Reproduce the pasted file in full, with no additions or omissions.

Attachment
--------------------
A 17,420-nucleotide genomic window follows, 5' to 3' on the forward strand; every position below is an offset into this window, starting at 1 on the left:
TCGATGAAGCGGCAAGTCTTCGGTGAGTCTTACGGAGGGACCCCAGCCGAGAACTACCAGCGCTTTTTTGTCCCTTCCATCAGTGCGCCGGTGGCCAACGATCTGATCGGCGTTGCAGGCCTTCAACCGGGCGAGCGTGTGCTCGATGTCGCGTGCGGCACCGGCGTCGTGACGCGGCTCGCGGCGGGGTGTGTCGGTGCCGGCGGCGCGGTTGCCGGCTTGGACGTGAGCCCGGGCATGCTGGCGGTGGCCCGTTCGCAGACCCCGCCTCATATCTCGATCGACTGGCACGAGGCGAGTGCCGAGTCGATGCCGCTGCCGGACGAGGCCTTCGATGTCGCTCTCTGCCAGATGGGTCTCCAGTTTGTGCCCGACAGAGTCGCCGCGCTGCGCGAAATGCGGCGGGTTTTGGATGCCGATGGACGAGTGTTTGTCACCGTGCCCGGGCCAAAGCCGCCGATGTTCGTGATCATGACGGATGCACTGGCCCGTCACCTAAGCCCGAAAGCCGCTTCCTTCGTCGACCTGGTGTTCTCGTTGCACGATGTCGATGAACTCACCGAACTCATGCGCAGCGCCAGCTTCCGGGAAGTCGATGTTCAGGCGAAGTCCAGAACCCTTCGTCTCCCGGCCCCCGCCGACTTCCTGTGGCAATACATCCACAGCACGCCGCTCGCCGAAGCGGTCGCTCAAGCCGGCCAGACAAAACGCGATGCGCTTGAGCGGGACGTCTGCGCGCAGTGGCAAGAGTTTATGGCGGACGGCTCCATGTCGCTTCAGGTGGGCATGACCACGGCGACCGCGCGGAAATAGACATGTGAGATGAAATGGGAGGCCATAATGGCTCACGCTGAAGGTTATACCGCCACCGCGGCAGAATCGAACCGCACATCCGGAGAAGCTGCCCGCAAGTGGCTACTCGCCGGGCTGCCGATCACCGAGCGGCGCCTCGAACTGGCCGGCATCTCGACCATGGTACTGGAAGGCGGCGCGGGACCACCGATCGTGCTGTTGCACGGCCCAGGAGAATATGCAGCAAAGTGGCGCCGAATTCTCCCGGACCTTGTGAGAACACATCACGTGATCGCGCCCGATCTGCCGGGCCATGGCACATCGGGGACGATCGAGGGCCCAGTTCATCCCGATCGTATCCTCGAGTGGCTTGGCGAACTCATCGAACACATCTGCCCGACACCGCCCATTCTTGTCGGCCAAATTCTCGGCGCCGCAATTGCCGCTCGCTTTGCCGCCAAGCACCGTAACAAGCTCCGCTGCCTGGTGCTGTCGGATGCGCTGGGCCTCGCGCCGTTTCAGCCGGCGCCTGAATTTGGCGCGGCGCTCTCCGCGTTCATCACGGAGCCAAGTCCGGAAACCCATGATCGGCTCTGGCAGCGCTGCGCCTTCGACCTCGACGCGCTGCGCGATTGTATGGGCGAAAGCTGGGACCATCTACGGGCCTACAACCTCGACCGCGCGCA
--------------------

A 17,420-nucleotide genomic window follows, 5' to 3' on the forward strand; every position below is an offset into this window, starting at 1 on the left:
TCGATGAAGCGGCAAGTCTTCGGTGAGTCTTACGGAGGGACCCCAGCCGAGAACTACCAGCGCTTTTTTGTCCCTTCCATCAGTGCGCCGGTGGCCAACGATCTGATCGGCGTTGCAGGCCTTCAACCGGGCGAGCGTGTGCTCGATGTCGCGTGCGGCACCGGCGTCGTGACGCGGCTCGCGGCGGGGTGTGTCGGTGCCGGCGGCGCGGTTGCCGGCTTGGACGTGAGCCCGGGCATGCTGGCGGTGGCCCGTTCGCAGACCCCGCCTCATATCTCGATCGACTGGCACGAGGCGAGTGCCGAGTCGATGCCGCTGCCGGACGAGGCCTTCGATGTCGCTCTCTGCCAGATGGGTCTCCAGTTTGTGCCCGACAGAGTCGCCGCGCTGCGCGAAATGCGGCGGGTTTTGGATGCCGATGGACGAGTGTTTGTCACCGTGCCCGGGCCAAAGCCGCCGATGTTCGTGATCATGACGGATGCACTGGCCCGTCACCTAAGCCCGAAAGCCGCTTCCTTCGTCGACCTGGTGTTCTCGTTGCACGATGTCGATGAACTCACCGAACTCATGCGCAGCGCCAGCTTCCGGGAAGTCGATGTTCAGGCGAAGTCCAGAACCCTTCGTCTCCCGGCCCCCGCCGACTTCCTGTGGCAATACATCCACAGCACGCCGCTCGCCGAAGCGGTCGCTCAAGCCGGCCAGACAAAACGCGATGCGCTTGAGCGGGACGTCTGCGCGCAGTGGCAAGAGTTTATGGCGGACGGCTCCATGTCGCTTCAGGTGGGCATGACCACGGCGACCGCGCGGAAATAGACATGTGAGATGAAATGGGAGGCCATAATGGCTCACGCTGAAGGTTATACCGCCACCGCGGCAGAATCGAACCGCACATCCGGAGAAGCTGCCCGCAAGTGGCTACTCGCCGGGCTGCCGATCACCGAGCGGCGCCTCGAACTGGCCGGCATCTCGACCATGGTACTGGAAGGCGGCGCGGGACCACCGATCGTGCTGTTGCACGGCCCAGGAGAATATGCAGCAAAGTGGCGCCGAATTCTCCCGGACCTTGTGAGAACACATCACGTGATCGCGCCCGATCTGCCGGGCCATGGCACATCGGGGACGATCGAGGGCCCAGTTCATCCCGATCGTATCCTCGAGTGGCTTGGCGAACTCATCGAACACATCTGCCCGACACCGCCCATTCTTGTCGGCCAAATTCTCGGCGCCGCAATTGCCGCTCGCTTTGCCGCCAAGCACCGTAACAAGCTCCGCTGCCTGGTGCTGTCGGATGCGCTGGGCCTCGCGCCGTTTCAGCCGGCGCCTGAATTTGGCGCGGCGCTCTCCGCGTTCATCACGGAGCCAAGTCCGGAAACCCATGATCGGCTCTGGCAGCGCTGCGCCTTCGACCTCGACGCGCTGCGCGATTGTATGGGCGAAAGCTGGGACCATCTACGGGCCTACAACCTCGACCGCGCGCA